Ice Cube Just Asked Tucson to Take Another Look at Their Police-Filming Ordinance

By Alicia Barrón

June 10, 2020

A unanimous vote in favor of an ordinance designed to curb the filming of crime scenes has received an outpouring of criticism online.

Rapper and actor Ice Cube wants Tucson officials to revisit the city’s new ordinance regarding the filming of crime scenes.

On Sunday, Ice Cube replied to a tweet from Tucson Mayor Regina Romero asking her to “Please make sure its pro-people and not pro-Law Enforcement.” 

The ordinance in question, Ordinance 11746, was unanimously adopted by the Tucson City Council on April 21. It makes filming a crime scene a possible misdemeanor where violators may face four months in jail plus a $750 fine. Nevertheless, the ordinance does not prohibit the filming of police activity.

In his tweet, Ice Cube went on to say, “Y’all should have an emergency meeting to make sure you’re satisfying the great citizens of Tucson and surrounding areas. I love it there I’d hate to miss it.”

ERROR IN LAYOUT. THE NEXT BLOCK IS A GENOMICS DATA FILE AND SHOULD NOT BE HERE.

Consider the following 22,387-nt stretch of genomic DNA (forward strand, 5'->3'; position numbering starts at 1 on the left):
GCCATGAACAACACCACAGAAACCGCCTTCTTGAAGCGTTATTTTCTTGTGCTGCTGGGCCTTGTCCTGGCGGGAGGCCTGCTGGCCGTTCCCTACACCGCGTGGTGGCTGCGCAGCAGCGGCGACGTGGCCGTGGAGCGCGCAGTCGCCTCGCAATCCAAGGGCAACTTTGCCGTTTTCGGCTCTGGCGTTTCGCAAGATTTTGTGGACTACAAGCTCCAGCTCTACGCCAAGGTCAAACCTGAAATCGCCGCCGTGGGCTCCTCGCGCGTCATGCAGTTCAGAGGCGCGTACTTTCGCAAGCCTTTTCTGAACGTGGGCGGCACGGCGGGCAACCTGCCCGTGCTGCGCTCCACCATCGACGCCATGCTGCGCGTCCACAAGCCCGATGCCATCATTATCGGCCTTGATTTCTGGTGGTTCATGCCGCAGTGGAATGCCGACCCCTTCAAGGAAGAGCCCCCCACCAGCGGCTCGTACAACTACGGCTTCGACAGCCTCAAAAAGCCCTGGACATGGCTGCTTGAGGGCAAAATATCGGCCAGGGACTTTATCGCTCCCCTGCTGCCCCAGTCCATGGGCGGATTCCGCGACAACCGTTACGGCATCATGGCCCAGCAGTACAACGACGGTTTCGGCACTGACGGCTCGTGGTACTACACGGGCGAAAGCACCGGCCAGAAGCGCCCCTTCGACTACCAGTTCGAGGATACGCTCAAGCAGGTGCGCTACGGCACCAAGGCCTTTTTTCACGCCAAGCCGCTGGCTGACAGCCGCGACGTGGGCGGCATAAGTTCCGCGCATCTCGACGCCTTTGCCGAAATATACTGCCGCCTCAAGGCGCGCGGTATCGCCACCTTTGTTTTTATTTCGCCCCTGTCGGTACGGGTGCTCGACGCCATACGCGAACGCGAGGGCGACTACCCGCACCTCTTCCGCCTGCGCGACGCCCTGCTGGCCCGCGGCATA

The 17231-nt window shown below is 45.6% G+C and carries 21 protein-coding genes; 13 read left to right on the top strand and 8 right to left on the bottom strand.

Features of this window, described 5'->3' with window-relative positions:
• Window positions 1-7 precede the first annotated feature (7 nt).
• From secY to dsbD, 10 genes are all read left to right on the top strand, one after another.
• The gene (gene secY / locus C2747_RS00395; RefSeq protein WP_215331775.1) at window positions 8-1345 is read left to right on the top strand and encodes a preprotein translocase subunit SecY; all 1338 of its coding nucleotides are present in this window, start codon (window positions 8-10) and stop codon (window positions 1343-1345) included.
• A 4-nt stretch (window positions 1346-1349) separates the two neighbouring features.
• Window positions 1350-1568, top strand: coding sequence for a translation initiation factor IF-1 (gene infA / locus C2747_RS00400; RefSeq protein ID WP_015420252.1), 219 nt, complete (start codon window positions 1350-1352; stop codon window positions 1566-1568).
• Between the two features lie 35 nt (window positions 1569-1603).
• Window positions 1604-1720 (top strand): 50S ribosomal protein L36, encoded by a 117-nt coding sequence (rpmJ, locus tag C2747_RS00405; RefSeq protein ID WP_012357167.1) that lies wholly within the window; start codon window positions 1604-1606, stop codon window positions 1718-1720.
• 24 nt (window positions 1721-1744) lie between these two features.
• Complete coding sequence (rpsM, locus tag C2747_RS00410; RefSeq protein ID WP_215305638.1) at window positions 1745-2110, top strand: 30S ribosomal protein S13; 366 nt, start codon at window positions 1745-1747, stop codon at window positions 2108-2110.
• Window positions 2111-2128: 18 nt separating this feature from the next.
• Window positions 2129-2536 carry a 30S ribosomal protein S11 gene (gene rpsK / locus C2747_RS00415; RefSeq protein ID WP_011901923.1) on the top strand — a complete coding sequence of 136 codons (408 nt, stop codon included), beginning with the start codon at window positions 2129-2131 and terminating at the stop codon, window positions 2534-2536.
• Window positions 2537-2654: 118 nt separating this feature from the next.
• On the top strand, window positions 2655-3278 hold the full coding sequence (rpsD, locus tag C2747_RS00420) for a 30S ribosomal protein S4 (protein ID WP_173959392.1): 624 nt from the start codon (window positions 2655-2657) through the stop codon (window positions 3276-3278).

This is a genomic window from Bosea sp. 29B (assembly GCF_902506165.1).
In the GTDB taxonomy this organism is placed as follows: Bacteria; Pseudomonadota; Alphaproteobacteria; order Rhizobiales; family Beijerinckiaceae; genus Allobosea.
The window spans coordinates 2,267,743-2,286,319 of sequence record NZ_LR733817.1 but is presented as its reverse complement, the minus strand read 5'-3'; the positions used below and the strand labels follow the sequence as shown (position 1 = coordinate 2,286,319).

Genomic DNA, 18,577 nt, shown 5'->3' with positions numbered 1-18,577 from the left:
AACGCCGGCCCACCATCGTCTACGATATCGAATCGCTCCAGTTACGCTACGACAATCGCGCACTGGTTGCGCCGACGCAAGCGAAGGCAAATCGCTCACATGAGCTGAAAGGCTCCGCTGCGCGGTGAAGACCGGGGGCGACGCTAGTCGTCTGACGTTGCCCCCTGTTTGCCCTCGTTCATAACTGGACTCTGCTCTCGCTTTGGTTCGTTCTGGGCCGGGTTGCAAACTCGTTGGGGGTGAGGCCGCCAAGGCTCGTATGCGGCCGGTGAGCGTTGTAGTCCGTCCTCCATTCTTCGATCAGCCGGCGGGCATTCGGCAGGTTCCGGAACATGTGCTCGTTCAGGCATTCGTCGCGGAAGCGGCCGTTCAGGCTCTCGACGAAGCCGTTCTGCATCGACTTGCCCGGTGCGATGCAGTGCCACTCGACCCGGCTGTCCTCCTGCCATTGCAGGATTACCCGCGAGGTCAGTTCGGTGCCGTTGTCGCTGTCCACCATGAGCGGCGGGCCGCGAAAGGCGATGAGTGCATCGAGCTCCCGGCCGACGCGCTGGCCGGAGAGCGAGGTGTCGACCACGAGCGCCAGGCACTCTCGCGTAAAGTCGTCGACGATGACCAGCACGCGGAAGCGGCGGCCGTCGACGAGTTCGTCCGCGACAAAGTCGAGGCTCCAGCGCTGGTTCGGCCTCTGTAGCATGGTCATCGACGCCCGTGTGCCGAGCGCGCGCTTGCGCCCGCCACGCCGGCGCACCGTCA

He’s scheduled to perform in Tucson at Casino del Sol on September 1.

Ice Cube has been a longtime social justice advocate. He was famously in the rap group NWA from 1987 to 1991 that performed the now-notorious song “F–ck the Police.”

In a June 6 tweet, Mayor Romero made it clear that the ordinance explicitly recognizes that “the public has a clear right to free speech and to record police activities that take place in public.” 

The ordinance comes after The Arizona Daily Star reports a network of people who call themselves “First Amendment auditors” who claim they’re protecting the public’s right to monitor government activities by recording the scenes.

On June 8, Mayor Romero released a statement regarding Ordinance 11746 that read, in part, that she had requested further discussion during their next study session “after hearing feedback from members of the community and seeing misinformation.”

The statement reveals there have been no arrests under this ordinance since its adoption in April. It also reiterates that it does not prohibit members of the public from recording police or crime scenes.

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